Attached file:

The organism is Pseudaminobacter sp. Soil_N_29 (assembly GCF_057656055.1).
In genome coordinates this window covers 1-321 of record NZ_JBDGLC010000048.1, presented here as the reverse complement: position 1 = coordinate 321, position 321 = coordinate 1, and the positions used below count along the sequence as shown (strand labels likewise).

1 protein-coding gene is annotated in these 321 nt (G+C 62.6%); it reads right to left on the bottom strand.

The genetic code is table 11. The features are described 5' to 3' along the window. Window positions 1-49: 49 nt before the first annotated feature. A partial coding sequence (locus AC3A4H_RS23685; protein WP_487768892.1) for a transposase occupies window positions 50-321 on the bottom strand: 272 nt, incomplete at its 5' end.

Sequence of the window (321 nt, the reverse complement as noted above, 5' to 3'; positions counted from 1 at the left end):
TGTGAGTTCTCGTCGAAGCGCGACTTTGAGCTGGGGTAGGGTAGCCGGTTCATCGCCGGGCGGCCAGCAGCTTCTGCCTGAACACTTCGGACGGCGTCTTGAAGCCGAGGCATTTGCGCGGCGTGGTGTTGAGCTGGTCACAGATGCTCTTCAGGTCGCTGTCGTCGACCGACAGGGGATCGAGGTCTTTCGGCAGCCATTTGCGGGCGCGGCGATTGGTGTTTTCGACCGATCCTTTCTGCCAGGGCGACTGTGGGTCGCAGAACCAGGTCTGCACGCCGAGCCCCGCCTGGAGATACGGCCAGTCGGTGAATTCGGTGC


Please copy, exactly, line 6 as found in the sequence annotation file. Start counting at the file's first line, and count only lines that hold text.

TGTGAGTTCTCGTCGAAGCGCGACTTTGAGCTGGGGTAGGGTAGCCGGTTCATCGCCGGGCGGCCAGCAGCTTCTGCCTGAACACTTCGGACGGCGTCTTGAAGCCGAGGCATTTGCGCGGCGTGGTGTTGAGCTGGTCACAGATGCTCTTCAGGTCGCTGTCGTCGACCGACAGGGGATCGAGGTCTTTCGGCAGCCATTTGCGGGCGCGGCGATTGGTGTTTTCGACCGATCCTTTCTGCCAGGGCGACTGTGGGTCGCAGAACCAGGTCTGCACGCCGAGCCCCGCCTGGAGATACGGCCAGTCGGTGAATTCGGTGC